“As children, my sister and I were so jealous of each other,” said Claire, as we sipped our lattes. “I thought my sister was so much more beautiful than me.”

I raised my eyebrow. In my mind how could my friend not have seen her beauty. Claire has a fair complexion, smooth blond hair and neat features, and she has a radiance that makes me smile just thinking about her.

“My sister had dark curly hair, dark, dark eyes. I thought I looked insipid compared to her. I was so envious of her looks. We fought most of our childhood,” she sighed. “Imagine – all those years we could have had a great sibling relationship. It was only when we got to be adults that we talked it through and discovered we were both envious of each other’s looks.”

So many parents despair because of their children’s constant bickering and fighting. Perhaps you are a parent in that situation too, concerned about the sibling rivalry in your home – perhaps you are wondering how to respond to sibling jealousy.

Three Key Aspects to Counteract Sibling Jealousy

1. Create Opportunity to Listen to How Your Children Are Feeling

To stop the fighting we need to think about what might going on underneath the surface that is causing the turmoil. Like adults, children are influenced by the thoughts they dwell on. They are not likely to respond in a kind, compassionate manner when they are thinking:

“She’s prettier than me.”

“He’s better at sport than me.”

“She’s cleverer than me.”

“Mum and Dad love her more than me.”

“Just because she’s the baby, they let her get away with it.”

Very often when anger surfaces there are feelings of fear or disappointment underneath the blanket of the aggressive behaviour. These emotions are fueled by envious, or jealous thoughts. Until we acknowledge and respond to our children’s feelings and thoughts, we are likely to find ourselves dealing with the fallout of sibling rivalry. The thing is, jealous thoughts are like woodborers – if they are ignored, they slowly erode the fabric of the relationship.

“Jealousy and envy distort the truth of what is essential for satisfaction or genuine happiness in life.”

Sibling Envy

This quote is from Normile and Alley’s book “Overcoming Envy and Jealousy Therapy” 

When sibling rivalry erupts your children need you to help them to restore equilibrium. Focus on creating a safe space where your children can process what’s going on for them. To quote Dr Dan Siegel: “Connection calms.”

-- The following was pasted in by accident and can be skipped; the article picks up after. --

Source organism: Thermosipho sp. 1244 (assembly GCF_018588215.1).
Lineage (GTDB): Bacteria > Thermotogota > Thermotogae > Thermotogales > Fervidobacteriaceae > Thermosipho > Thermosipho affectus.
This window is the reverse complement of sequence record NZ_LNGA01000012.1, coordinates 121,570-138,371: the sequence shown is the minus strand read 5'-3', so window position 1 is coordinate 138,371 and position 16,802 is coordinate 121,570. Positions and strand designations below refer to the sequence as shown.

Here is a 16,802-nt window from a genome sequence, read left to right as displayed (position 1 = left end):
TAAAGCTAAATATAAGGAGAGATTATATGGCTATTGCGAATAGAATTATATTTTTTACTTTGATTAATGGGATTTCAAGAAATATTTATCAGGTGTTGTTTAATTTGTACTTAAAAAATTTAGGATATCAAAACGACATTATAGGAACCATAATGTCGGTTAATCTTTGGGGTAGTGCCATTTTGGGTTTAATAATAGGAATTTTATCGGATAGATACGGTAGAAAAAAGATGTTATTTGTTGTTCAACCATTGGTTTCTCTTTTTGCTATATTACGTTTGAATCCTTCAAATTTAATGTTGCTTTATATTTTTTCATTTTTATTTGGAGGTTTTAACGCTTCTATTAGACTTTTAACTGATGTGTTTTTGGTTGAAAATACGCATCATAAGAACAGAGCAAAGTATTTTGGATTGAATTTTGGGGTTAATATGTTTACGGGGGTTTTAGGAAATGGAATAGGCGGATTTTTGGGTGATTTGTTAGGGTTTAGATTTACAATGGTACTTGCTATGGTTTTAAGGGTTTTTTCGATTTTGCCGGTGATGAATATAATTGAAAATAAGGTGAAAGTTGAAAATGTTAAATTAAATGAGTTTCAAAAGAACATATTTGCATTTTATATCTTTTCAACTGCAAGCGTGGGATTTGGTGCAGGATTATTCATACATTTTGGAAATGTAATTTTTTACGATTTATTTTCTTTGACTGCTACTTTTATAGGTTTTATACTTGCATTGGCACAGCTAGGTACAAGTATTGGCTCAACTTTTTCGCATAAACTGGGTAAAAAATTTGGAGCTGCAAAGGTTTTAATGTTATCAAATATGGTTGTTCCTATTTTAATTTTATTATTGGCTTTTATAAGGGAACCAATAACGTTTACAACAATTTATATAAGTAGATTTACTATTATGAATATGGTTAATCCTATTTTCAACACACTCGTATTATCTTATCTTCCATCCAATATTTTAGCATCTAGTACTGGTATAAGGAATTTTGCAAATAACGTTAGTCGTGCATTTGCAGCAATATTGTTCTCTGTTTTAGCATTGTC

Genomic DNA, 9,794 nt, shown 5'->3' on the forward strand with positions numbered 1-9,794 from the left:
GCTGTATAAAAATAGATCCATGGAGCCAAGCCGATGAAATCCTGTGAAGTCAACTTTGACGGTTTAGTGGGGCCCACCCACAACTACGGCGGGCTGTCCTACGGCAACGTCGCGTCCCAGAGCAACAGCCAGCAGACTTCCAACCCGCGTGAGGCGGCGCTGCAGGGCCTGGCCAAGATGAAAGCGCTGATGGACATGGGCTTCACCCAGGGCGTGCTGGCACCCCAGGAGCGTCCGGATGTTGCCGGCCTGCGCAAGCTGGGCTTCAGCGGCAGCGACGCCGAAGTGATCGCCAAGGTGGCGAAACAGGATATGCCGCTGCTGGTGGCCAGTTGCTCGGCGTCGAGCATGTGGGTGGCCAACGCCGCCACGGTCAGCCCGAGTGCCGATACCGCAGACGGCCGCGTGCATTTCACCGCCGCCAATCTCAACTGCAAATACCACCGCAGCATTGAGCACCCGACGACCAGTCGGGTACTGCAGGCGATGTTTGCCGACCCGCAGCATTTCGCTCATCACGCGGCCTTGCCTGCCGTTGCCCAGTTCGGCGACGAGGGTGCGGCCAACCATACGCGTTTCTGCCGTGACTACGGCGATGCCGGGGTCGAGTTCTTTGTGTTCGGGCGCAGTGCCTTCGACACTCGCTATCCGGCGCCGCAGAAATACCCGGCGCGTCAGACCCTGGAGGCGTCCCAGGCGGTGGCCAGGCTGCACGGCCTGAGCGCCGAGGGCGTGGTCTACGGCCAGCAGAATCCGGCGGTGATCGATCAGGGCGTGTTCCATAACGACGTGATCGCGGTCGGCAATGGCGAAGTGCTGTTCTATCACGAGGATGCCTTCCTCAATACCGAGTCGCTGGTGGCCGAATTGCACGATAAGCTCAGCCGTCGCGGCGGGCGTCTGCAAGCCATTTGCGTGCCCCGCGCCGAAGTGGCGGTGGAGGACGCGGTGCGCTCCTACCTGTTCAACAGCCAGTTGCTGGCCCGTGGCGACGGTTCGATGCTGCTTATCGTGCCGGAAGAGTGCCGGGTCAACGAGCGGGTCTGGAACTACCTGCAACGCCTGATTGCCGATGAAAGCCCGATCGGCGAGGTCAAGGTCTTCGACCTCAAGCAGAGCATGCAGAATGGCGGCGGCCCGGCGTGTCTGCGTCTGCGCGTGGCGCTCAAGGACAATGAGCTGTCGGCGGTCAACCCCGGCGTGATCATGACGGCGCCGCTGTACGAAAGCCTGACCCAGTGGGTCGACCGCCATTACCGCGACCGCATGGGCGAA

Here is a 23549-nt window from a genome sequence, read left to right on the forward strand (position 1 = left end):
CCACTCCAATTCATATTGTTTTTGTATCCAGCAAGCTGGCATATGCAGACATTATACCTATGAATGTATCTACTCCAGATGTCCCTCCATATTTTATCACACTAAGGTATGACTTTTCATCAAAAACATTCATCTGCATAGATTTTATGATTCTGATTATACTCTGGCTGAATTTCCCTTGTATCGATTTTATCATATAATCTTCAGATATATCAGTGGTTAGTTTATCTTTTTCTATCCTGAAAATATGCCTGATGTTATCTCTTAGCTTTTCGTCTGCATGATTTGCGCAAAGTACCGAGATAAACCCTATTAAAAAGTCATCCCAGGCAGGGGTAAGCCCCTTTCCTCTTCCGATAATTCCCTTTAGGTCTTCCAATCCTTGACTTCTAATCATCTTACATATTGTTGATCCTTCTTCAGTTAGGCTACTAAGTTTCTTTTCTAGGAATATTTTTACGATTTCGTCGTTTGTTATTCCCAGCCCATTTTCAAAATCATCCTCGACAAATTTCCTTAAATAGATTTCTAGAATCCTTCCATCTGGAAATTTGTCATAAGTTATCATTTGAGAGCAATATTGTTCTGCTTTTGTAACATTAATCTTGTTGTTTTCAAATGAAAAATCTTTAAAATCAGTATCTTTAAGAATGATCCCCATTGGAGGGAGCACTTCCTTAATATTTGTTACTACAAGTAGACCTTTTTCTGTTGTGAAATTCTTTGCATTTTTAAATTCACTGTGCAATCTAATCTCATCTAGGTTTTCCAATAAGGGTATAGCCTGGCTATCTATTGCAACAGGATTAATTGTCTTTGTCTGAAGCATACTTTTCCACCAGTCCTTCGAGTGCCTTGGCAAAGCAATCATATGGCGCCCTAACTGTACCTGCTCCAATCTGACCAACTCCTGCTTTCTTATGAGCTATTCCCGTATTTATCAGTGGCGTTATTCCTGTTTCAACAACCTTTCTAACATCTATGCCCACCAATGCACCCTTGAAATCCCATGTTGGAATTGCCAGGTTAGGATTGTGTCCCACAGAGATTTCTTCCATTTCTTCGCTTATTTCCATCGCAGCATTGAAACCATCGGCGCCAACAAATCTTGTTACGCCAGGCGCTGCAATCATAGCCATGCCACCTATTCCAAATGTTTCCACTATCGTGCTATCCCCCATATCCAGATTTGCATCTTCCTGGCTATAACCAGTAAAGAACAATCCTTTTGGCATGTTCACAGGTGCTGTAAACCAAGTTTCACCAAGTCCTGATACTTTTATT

2. Help your children to think about what their envy might be telling them

Children often feel frustrated, irritable or fearful because they imagine they are at a disadvantage to the other.

Think about the expression we hear kids use – “I’ll get even!”

This statement says so much  – when there is sibling rivalry at least one child is not feeling equal to the other.

Perhaps your child’s envy is tied in more with admiration of his sibling than a feeling of resentment.

We can’t stop the envy, but imagine if we could help our children to take ownership of their envy and to turn this around to be a helpful tool. Have you come across the term “frenvy”? It’s a term to describe “friend envy” – that sometimes we envy the character traits or achievements of the very ones we like. When we listen supportively we can help our children figure out what their envy is really about, and it can spur them on: “If she can do it I can too!” We can help them turn the green-eyed monster into a helpful ally – to be the best they can be.

3. Build your children’s self esteem

When there is strong sibling rivalry it is often connected to low self esteem. A key aspect to easing sibling rivalry is to build your children’s self esteem.

“Jealousy and emptiness are related, not twins, but born of the same emptiness within you.” Normile and Alley

To discover practical ways to boost children’s self esteem see 7 Useful Tips On How to Build Self Esteem In Your Child.

Bringing positive change to levels of self esteem and softening the intensity of sibling rivalry is a long steady haul to healthier, happier relationships. And, as parents, our consistency counts.

"creation calms." Dr Dan Siegel

Photos Acknowledgement: © Redbaron | Dreamstime.com

What are your thoughts? If you have any questions or comments about sibling envy please post them below.

 

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Last edited August 04th 2017

Consistent in your actions

 Every parent wants to be a ‘good parent’ – but what’s needed?

‘Any area in your life that has inconsistent results is an area where you have not made a decision to be consistent in your actions.’ Jeanine Blackwell

I love this quote. It challenges me in my work as a soulpreneur and coach. But is it true when it comes to effective Parenting? What does it take to be the parent you want to be? If consistency leads to awesome results in the workplace is the same true for parenting? If I am consistent in my actions as a parent will I get consistent results? I’d love to believe it, but when it comes to parenting, whether you are parenting a toddler or parenting a teenager – think again!

As humans, consistency isn’t always a natural way of being. Circumstances change. Family dynamics change. People change. Especially little people. And when change happens there isn’t going to be a consistency in result. There will always be challenges and inconsistencies in raising children. Every child is different, so every parenting experience is different. And as our children move through different developmental stages the experience and the challenges are different. As one mum said, ‘Every time I think I have this parenting thing sorted, my child pulls the rug out from under my feet.’

So  – how to be a ‘Good Parent’?

We can judge ourselves that we’re not being ‘good’ parents when things don’t go smoothly, but we need to hold in mind that we’re in the job for the long haul. There will be ups and downs, particularly as we move through times of change. Consistency in our parenting can be really hard.

So does this mean, as parents, we should forget about consistency? No! Consistency matters if we want to be the parents our children need.